Fakes and Frauds

For those readers living in Britain stories of men and women faking illness or disability in order to receive benefits from  the state welfare system will be familiar, recited in the tabloid newspapers and even on television. These stories often provoke anger and disgust as people rail against the unfairness of the system and empathise with those who really do need help and miss out. L0041056 The Workes, FrontispieceThe use of such tricks, however, is far from a modern invention.

The 1634 edition of the French surgeon Ambrose Paré’s treatise (pictured here) included several rather gruesome stories of fakes and frauds who pretended to be suffering from terrible illnesses and disorders in order to beg for charity from passers-by. Paré introduced this topic by warning of the many ways in which men and women acted to deceive honest charitable people. He emphasised that these beggars were not desperate but were wholly villainous and that their initial behaviours could lead them to more criminal actions, such as child abduction:

‘Some there bee, who not content to have mangled, and filthily exulcerated their limbes with causticke herbs, and other cauteries; or to have made their bodies more swolne, or else leane, with medicated drinks; or to have deformed themselves some other way, but from good and honest Citizens, who have charitably relieved them, they have stollen children, have broken or dislocated their armes and legges, have cut out their tongues, have depressed the chest, or whole breast, that with these, as their owne children, begging up and downe the country, they may get the more reliefe, pitifully complaining that they came by this mischance by thunder, or lightning, or some other strange accident.’1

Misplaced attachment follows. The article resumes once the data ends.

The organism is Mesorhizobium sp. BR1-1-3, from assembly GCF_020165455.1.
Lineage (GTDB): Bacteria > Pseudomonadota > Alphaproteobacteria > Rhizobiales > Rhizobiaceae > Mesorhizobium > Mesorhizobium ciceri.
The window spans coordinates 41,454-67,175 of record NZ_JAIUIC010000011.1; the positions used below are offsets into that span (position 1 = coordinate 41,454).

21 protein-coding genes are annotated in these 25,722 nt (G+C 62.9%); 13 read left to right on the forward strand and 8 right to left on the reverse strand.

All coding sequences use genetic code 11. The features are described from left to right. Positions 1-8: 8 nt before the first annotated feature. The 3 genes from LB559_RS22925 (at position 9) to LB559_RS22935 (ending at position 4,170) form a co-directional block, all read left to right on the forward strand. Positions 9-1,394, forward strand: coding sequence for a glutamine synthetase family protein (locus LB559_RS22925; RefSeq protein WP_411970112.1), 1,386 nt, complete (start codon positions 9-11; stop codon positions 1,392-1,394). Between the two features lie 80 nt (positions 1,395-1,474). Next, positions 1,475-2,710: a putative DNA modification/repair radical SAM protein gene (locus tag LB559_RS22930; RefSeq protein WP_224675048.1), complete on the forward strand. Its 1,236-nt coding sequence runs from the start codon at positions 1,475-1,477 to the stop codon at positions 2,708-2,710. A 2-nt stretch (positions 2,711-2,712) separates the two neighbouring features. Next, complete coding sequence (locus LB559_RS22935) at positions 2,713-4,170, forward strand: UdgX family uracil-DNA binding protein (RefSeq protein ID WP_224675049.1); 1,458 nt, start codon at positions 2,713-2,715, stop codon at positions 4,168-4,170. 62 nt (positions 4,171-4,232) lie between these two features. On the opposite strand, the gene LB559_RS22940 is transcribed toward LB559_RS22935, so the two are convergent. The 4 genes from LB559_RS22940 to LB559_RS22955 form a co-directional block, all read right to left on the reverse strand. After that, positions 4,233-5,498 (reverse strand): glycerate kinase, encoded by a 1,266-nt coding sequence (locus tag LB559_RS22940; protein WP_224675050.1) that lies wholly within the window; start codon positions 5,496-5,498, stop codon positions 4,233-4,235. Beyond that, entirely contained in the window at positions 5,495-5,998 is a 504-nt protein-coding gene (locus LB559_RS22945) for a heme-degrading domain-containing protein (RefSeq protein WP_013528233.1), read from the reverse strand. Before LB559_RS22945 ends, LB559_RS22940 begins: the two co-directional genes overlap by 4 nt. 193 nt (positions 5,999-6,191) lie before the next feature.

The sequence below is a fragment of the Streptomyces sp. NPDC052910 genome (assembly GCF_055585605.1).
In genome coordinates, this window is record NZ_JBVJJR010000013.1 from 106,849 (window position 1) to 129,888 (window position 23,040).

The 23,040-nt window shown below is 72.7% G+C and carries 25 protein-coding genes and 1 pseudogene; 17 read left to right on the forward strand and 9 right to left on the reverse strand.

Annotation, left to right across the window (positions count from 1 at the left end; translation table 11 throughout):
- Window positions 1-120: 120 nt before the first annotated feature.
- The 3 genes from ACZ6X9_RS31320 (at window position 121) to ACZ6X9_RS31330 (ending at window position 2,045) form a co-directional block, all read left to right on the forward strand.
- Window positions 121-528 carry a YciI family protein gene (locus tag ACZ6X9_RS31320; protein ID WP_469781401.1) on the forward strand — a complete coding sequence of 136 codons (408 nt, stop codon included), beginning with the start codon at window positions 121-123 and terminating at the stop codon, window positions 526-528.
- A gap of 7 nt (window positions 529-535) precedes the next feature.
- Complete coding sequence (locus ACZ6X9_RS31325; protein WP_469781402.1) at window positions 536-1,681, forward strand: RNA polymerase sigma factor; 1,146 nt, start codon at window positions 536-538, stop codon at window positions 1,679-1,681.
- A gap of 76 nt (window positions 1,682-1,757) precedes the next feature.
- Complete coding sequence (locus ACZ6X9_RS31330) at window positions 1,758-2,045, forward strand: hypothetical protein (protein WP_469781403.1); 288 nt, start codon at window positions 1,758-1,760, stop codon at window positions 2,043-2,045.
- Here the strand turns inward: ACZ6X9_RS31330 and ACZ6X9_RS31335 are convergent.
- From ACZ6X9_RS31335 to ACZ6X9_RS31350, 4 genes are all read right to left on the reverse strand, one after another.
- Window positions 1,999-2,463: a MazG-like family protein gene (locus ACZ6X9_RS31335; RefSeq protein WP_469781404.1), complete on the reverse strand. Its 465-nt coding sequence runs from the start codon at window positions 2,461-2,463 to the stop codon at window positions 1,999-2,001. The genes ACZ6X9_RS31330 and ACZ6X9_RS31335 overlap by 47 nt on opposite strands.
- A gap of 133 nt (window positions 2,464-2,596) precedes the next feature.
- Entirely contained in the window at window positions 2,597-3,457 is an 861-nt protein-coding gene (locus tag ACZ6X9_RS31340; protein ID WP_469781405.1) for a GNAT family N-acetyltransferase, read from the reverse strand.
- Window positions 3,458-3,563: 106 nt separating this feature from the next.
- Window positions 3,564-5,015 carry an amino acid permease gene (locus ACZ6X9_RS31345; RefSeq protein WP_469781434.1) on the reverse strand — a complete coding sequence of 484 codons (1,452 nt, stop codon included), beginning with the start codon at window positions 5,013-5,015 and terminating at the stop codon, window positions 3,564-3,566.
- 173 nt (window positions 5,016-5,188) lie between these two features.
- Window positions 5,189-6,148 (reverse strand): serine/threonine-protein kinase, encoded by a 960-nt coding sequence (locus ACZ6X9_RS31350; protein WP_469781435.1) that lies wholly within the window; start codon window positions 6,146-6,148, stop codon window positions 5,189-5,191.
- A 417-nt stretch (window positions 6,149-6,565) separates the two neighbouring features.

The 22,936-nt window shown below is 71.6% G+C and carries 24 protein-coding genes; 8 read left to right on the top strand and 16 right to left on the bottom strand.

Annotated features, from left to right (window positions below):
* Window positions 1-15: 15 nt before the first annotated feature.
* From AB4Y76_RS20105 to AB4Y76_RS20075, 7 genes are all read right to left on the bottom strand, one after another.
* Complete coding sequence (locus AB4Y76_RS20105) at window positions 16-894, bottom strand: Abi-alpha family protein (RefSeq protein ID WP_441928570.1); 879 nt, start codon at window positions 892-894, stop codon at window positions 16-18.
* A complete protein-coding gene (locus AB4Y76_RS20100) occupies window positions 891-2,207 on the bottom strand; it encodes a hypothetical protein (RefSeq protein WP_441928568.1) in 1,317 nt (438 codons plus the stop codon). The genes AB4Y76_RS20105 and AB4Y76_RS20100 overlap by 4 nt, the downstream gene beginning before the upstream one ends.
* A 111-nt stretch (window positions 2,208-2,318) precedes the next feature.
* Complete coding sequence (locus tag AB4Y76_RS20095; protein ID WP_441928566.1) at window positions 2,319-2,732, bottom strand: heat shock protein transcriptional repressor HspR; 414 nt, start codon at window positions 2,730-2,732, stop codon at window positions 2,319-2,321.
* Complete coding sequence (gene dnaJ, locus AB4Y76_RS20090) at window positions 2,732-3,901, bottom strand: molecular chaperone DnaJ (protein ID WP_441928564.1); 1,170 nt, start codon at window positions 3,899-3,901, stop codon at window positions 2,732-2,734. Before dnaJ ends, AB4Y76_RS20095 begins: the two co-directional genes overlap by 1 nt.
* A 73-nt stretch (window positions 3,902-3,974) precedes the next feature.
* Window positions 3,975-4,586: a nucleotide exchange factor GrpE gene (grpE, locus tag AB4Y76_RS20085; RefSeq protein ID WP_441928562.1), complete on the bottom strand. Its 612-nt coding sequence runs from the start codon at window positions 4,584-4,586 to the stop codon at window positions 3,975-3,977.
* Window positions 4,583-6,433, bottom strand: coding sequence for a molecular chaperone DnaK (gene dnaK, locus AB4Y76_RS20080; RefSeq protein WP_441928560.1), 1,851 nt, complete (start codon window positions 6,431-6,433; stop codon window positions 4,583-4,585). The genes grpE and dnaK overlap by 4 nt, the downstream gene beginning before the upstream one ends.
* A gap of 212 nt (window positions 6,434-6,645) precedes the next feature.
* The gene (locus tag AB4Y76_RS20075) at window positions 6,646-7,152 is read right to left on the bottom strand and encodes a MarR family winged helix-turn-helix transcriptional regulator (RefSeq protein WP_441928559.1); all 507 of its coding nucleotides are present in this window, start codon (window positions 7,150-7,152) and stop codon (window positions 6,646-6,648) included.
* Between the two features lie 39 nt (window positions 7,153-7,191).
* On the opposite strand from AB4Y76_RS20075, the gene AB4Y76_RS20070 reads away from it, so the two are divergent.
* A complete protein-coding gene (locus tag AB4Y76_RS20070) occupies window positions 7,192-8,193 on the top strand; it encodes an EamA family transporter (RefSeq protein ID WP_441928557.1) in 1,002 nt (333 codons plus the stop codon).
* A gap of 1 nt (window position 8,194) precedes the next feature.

Paré continued by relating some particular examples of the deceits performed by women (warning these do not make for the most pleasant of reading). The first story explained how,

‘Dr. Flecelle, a Physitian of Paris, entreated me to beare him company to his country house at Champigny, foure miles from Paris. Where as soone as wee arrived, and were walking in the Court, there came presently to us a good lusty well flesht manly woman, begging almes for St. Fiacre sake, and taking up her coat and her smocke, she shewed a great gut hanging downe some halfe a foot, which seemed as if it had hanged out of her fundamnet [anus], whereout there dropped filth like unto pus, which had all stained her legges and smocke, most beastly and filthy to looke upon. Flecelle asked her how long she had beene troubled with this disease: she answered that it was foure yeeres since she first had it. Hence he easily gathered that she plaied the counterfeit: for it was not likely that such abundance of purulent matter came forth of the body of so well flesht and coloured a woman; for she would rather have been very leane and in a consumption. Wherefore provoked with just anger, by reason of the wickednesse of the deceit, he run upon her and threw her downe upon the ground, and trod her under his feet, and hit her divers blowes upon the belly, so that he made the gut which hung at her, to come away, and by threatning her with more grievous punishment, made her confesse the cozenage, and that it ws not her gut, but of an oxe, which being filled with blood and milke, and tyed at both ends, shee put the one of them into her fundament, and let the filth flow forth at very little holes.’2

A second similar story explained how,

Treatment of prolapse of uterus. Credit: Wellcome Library, London. Wellcome Images

Treatment of prolapse of uterus.
Credit: Wellcome Library, London. Wellcome Images